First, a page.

and the dealers in trained falcons, but good for the silver miners and refiners, who were the ones who mattered), and his
fourth daughter married her third cousin, Valens’ fourth cousin, the Elector of Spalado.
Father celebrated Valens’ nineteenth birthday with a hunt; a three-day battue, with the whole army marshaled in the mountains
to drive the combes and passes down to the valley, where the long nets were set up like lines of infantry waiting to receive
a cavalry charge. On the morning of the third day, they flushed a magnificent mountain boar from the pine woods above the
Blue Lake. One look at the monster’s tusks sent the master hurrying to find the Duke; it’d be nothing short of treason if
it fell to anybody else. But the Duke was right up the other end of the valley; he came as quickly as he could, but when he
got there the boar had broken through, slicing open two guardsmen and half a dozen hounds, and was making a run for it across
the water-meadows. If it made it to the birch forest on the other side of the water, they’d never find it again, so if the
Duke didn’t want to miss out on the trophy of a lifetime, he was going to have to address the boar on horseback. As far as
Valens’ father was concerned, that wasn’t a problem; he galloped off after the boar, leaving his escort behind, and caught
up with it about three hundred yards from the edge of the forest, in a small dip littered with granite outcrops. The boar
didn’t want to stop and turn at bay. It could see safety, and all it had to do was run faster than a horse. The Duke managed
to slow it up with an arrow in the left shoulder, but the thought of bringing down such a spectacular animal with the bow
didn’t appeal to him in the least. Anybody could drain its strength with half a dozen snagging hits and then dispatch it tamely,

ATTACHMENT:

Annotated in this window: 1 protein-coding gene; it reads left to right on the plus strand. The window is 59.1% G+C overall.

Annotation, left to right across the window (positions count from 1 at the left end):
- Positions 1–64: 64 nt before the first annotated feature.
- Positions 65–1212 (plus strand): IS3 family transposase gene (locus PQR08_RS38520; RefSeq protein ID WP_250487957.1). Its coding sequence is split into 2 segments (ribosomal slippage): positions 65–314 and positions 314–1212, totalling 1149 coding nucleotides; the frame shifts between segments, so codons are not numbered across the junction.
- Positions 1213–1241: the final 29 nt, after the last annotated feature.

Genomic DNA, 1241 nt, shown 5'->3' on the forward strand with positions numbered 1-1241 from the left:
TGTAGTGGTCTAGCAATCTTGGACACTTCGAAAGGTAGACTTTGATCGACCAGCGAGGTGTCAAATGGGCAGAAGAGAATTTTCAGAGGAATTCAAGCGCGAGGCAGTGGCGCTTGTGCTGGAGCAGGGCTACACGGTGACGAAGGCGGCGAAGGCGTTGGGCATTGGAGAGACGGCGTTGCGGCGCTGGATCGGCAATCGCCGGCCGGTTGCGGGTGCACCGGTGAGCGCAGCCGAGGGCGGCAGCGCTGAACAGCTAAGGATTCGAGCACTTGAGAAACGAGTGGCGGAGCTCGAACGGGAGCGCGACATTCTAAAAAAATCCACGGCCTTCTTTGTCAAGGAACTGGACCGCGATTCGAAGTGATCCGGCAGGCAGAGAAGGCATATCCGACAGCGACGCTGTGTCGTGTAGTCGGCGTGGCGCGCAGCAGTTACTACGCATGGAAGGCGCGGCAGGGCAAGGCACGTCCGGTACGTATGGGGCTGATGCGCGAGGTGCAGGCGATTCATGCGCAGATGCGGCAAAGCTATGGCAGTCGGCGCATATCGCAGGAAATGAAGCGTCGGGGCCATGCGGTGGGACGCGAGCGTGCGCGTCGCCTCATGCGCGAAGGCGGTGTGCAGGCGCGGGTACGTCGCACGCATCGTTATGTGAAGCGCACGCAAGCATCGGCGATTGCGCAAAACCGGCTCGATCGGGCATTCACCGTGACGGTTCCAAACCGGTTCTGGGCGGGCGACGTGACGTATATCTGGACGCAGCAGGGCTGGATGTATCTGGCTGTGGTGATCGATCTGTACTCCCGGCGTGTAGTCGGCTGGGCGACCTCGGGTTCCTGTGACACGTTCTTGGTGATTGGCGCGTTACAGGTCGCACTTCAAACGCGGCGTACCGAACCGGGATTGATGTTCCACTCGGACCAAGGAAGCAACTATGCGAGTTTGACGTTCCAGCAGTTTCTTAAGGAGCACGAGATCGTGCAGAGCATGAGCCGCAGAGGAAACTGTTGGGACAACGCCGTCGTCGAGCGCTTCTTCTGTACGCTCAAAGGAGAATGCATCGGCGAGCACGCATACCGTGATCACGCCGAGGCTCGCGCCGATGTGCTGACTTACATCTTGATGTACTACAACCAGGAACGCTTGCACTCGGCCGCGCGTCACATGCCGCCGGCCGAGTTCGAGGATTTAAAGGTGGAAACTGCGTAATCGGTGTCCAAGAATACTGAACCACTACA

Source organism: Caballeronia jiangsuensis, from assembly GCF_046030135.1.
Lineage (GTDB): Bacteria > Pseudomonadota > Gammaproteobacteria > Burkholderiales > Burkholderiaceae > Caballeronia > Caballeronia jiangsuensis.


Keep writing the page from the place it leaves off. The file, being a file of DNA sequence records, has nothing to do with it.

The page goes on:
like a farmer slaughtering the family pig. The Duke needed it to still be dangerous when he faced it down the shaft of a number
four spear, or else it’d be a waste. So he urged on his horse and managed to overtake it with fifty yards or less to go. The
boar was slowing down, favoring its wounded side, as he surged past it and struck with his lance. The strike was good, catching
the boar just behind the ear and killing it outright. But in order to get in close he’d pulled his horse in too tight; when
the boar dropped, the horse couldn’t clear it in time and stumbled, throwing its rider. The Duke fell badly, landing in a
nest of granite boulders. His shoulder was smashed and so was his right eye-socket, and when he tried to get up, he found
he couldn’t move. The dogs had caught up by then and swarmed over him to get to the boar; behind them came the front-riders,
who saw what had happened and tried to lift him, until his roars of pain frightened them and they put him down again. It was
dark by the time a surgeon arrived from the castle, and the lamps wouldn’t stay lit in the rain and wind. Later, they said
that if they’d got to him earlier, or if the huntsmen hadn’t tried to move him, or if the surgeon had been able to see the
full extent of the damage, it might have been different; as it was, there was very little they could do.
Valens wasn’t there when it happened. He’d stayed back from the main hunt, pretending he had a headache; then, just after
they’d driven the square spinney, he’d been knocked down by an old fat sow nobody had realized was there. As it happened he’d
suffered nothing more than a bruised shin and a mild scat on the head; but by then he’d had about as much of his extended
birthday as he could take, and lay groaning and clutching his knee until they’d loaded him on the game cart and driven him
back to the castle. When they brought Father home, Valens had been lying on his bed reading a book (a twelve-thousand-line
didactic poem about beekeeping). Everyone was sure his father was going to die, so Valens was hustled down into the courtyard,
where they’d rigged up a tent so they wouldn’t have to risk taking the Duke up the narrow spiral stairs of the gatehouse.
“It’s not good.” The Chancellor’s face was streaked with rain, drops of water running off the spikes of hair plastered to
his forehead. Like tears, Valens thought, but really only rainwater. “Truth is, the doctor can’t say how bad it is, not without
a proper examination; but I think we should assume the worst.” He looked harassed, like a man late for an appointment who
has to stop and chat with someone he daren’t offend. “Which means there’s a great deal to be done, and not much time. The
main thing, of course, is to secure the succession.”
It was as though he was talking a different language. “I don’t understand,” Valens said.
The Chancellor sighed. “No, I don’t suppose you do. Listen. You’re nineteen, so in law you’re still a minor. That means a